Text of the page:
“Hello, TOO!” (A 90-second reading.)

February 13, 2012
By

Years ago, I worked for the President of the Arizona Board of Regents.  My office was in his law suite, along with his law partners and the lobbyists who worked for his firm.  I seemed to often arrive just behind one of the lobbyists, Missy, meaning I was walking several paces behind her from the parking garage into the office building.  And she almost always noticed, stopped, and turned around and walked back to where I was, so that we could enter together.

And it blessed me every time.

I can see stopping and waiting for me to catch up, but to actually backtrack said, “Hey, you’re cool.  Let’s spend an extra minute together.”

A few years later, I found myself staying deep in the Kenyan bush in a very humble home with some of the most amazing hosts I had ever known.  The latrine was a sort of outhouse, reached by crossing a bridge made of simple planks.  (“Walking the plank” took on a whole new meaning.)  Early one morning, I had walked the plank, done my business, and walked back across, rounded a corner, and nearly bumped into Daisy, the host’s 19 year-old daughter.  “Oh! Hello!” I said with a start.  I remember her hair looked about like mine must have, bedhead to be sure.  (I don’t remember there being a mirror.)  She smiled at my greeting, and said, “Hello, TOO!”  I liked that.

And early last semester, I was walking down one of the hallways in my building, and I spotted one of my students approaching.  I greeted her by name, and she stopped and said, “Wow, I’m impressed.”

“About what?” I asked.  “You know my name,” she said.  “We have only had two class meetings, and there are 25 students in that class.  I can’t believe you know my name.”

I was gobsmacked.  I couldn’t imagine that by simply adding her name to my greeting, I had added something to her day and to our exchange.

As I reflected on it, I remembered Missy’s morning greetings in Arizona, and Daisy’s bright “Hello, TOO!” and Ugandans’ careful, long, warm salutations—and vowed to become better at extending bright, attentive greetings.  I don’t always succeed, but I shall keep trying.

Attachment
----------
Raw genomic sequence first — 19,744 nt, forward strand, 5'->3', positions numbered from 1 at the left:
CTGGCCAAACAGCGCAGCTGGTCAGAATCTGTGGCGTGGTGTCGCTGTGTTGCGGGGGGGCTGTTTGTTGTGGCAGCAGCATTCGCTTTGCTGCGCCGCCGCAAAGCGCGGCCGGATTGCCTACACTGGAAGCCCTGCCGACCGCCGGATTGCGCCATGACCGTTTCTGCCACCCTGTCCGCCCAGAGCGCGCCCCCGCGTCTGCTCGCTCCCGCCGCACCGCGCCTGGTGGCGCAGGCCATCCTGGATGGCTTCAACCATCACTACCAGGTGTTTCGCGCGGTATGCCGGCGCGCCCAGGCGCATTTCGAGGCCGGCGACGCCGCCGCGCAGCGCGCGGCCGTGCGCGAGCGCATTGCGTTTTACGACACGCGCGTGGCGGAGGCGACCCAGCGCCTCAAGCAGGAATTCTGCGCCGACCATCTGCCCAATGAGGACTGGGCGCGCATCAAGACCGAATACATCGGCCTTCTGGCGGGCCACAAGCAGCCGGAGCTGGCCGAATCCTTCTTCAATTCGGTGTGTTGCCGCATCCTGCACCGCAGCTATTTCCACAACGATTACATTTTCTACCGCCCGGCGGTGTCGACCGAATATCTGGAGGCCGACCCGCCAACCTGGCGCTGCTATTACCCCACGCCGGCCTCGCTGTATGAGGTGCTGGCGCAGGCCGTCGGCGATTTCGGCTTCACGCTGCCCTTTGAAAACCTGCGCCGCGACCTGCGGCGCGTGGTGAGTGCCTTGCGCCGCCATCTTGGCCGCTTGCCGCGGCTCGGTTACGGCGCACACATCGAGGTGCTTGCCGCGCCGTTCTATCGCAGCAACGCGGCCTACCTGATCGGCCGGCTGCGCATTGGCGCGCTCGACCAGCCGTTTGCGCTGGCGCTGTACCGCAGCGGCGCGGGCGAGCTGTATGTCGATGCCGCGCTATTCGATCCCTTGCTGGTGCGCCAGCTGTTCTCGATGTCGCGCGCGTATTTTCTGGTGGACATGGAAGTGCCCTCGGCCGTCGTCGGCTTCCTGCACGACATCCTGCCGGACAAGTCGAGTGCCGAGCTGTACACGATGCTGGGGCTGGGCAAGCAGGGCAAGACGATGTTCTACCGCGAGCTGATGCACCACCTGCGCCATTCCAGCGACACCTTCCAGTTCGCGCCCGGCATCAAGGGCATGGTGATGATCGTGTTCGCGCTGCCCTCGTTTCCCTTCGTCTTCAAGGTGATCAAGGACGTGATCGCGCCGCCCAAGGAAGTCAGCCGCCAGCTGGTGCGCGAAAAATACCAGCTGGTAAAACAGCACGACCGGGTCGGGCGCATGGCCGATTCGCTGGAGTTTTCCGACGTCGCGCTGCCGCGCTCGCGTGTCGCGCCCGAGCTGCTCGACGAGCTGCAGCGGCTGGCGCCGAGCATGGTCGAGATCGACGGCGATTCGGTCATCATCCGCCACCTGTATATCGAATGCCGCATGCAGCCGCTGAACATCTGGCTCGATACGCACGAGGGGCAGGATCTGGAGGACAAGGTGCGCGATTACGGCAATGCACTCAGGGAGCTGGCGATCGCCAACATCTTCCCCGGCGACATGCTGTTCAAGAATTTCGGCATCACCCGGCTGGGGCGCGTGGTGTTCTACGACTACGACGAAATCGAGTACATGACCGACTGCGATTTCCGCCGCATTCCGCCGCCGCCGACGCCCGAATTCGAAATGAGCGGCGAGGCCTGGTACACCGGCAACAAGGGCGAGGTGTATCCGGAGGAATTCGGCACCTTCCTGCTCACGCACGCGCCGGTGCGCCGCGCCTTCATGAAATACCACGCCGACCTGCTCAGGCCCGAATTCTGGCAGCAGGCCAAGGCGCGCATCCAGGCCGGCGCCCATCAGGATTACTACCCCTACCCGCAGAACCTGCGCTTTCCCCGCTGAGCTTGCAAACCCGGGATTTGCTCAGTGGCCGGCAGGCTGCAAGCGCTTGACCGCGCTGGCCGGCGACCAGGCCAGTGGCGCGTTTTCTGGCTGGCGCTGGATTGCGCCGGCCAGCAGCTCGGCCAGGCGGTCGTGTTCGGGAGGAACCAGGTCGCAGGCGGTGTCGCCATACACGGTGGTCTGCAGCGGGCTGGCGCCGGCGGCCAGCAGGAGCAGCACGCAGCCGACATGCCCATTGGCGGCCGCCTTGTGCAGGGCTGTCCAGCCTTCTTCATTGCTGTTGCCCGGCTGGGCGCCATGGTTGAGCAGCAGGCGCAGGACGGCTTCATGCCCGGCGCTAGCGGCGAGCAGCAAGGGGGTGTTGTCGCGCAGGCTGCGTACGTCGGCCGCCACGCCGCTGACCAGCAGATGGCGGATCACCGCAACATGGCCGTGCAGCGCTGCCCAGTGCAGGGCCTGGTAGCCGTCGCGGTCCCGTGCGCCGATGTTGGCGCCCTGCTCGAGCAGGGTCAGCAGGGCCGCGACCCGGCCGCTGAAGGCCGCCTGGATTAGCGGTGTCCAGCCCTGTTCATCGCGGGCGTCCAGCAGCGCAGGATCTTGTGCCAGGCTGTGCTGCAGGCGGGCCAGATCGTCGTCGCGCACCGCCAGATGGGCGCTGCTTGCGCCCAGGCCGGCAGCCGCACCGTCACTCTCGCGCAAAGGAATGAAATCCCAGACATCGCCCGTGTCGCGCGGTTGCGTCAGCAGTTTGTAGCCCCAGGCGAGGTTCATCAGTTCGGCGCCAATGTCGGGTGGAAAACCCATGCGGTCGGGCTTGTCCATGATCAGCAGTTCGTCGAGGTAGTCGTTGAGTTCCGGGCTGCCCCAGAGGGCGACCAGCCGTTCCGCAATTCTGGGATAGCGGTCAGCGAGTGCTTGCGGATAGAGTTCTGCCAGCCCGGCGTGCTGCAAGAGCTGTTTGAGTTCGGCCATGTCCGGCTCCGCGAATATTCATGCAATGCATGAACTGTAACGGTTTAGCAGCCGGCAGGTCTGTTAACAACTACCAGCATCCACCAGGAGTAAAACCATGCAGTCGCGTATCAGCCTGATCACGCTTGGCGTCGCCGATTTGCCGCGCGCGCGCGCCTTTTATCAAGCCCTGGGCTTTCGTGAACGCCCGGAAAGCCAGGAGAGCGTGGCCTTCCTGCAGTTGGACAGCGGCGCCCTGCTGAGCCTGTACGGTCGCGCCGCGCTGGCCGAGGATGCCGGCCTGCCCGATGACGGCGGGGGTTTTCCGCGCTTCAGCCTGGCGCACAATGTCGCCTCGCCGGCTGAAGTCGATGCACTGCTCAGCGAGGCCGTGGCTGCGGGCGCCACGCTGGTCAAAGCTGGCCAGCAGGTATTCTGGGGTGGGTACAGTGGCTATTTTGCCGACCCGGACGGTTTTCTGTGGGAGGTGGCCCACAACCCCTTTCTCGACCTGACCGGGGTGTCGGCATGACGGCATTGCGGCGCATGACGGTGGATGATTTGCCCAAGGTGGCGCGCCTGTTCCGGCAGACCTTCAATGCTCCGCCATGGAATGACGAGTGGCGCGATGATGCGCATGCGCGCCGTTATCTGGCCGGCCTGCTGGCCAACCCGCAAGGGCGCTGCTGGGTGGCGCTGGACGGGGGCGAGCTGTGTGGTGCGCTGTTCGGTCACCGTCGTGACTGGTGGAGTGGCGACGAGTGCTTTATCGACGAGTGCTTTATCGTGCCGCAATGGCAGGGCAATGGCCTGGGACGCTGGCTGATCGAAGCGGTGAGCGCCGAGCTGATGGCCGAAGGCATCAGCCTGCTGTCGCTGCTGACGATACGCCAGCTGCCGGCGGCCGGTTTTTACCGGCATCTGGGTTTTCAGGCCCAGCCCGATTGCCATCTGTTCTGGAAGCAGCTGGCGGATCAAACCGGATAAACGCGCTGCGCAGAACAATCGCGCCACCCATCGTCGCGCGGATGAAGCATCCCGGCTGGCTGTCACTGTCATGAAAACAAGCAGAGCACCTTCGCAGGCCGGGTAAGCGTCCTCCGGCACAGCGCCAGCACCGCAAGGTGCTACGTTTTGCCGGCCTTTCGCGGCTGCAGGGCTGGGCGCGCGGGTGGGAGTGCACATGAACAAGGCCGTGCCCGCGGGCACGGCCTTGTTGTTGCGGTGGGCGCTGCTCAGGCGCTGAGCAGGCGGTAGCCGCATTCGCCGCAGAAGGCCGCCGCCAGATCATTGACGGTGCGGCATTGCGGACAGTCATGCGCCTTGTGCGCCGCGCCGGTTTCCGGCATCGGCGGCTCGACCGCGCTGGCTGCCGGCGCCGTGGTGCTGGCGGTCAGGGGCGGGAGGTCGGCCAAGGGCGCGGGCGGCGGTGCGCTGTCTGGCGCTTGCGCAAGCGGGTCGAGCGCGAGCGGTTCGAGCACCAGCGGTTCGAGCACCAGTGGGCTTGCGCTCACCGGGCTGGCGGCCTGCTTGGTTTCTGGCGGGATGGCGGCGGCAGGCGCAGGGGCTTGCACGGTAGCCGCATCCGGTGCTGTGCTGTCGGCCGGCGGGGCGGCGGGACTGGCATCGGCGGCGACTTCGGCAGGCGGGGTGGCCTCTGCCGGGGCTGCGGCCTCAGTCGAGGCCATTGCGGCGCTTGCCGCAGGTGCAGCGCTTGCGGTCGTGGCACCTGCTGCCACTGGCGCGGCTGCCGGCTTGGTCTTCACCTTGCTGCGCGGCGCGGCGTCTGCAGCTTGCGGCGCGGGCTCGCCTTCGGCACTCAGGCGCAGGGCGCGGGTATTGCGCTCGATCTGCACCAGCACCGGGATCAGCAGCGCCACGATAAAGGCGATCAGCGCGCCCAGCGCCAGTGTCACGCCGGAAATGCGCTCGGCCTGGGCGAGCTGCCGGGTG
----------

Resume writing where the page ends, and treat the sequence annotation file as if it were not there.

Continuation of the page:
I now like to enter my offices, stop, assume a Namaste pose, and say, “Gracious good morning.”  (In San Diego that gets giggles.  In Uganda it gets a “Good morning, Sir.  How was the night?”)

People may think I’m silly, but perhaps in their future reflections it will bring a sense of warmth and a reminder of the pleasantries that make it oh-so nice to share this human experience with others.

4 Responses to “Hello, TOO!” (A 90-second reading.)

  1. Suzy
    February 13, 2012 at 10:20 am

    Yea Nathaniel—you have made my day —AGAIN! I have always been impressed with your keen ability to remember people and greet them by name…a simple act that
    produces great things. Thanks again. Suzy

  2. April 14, 2012 at 5:08 pm

    I live across the street from Missy and her hello’s are still spectacular, sincere & something to look forward to. “oh-so nice to share this human experience” great to keep in mind. Thanks

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Nathaniel is CEO of AidChild.org. He holds a Master's Degree in Human Development and Psychology from Harvard University where he was a Reynolds Fellow in Social Entrepreneurship, and winner of the 2010 Harvard HDP Marshal Award. He also holds a PhD in Leadership Studies from the University of San Diego where he was the Dammeyer Fellow in Global Education Leadership, and a Cordes Fellow at Opportunity Collaboration. Nathaniel is author of "We Are Not Mahogany: Three stories about the male African life." Prior to his move to Uganda in 2000, Nathaniel was Deputy Director of the Office of the Governor of Arizona, and Director of Education at Leadership, Inc.

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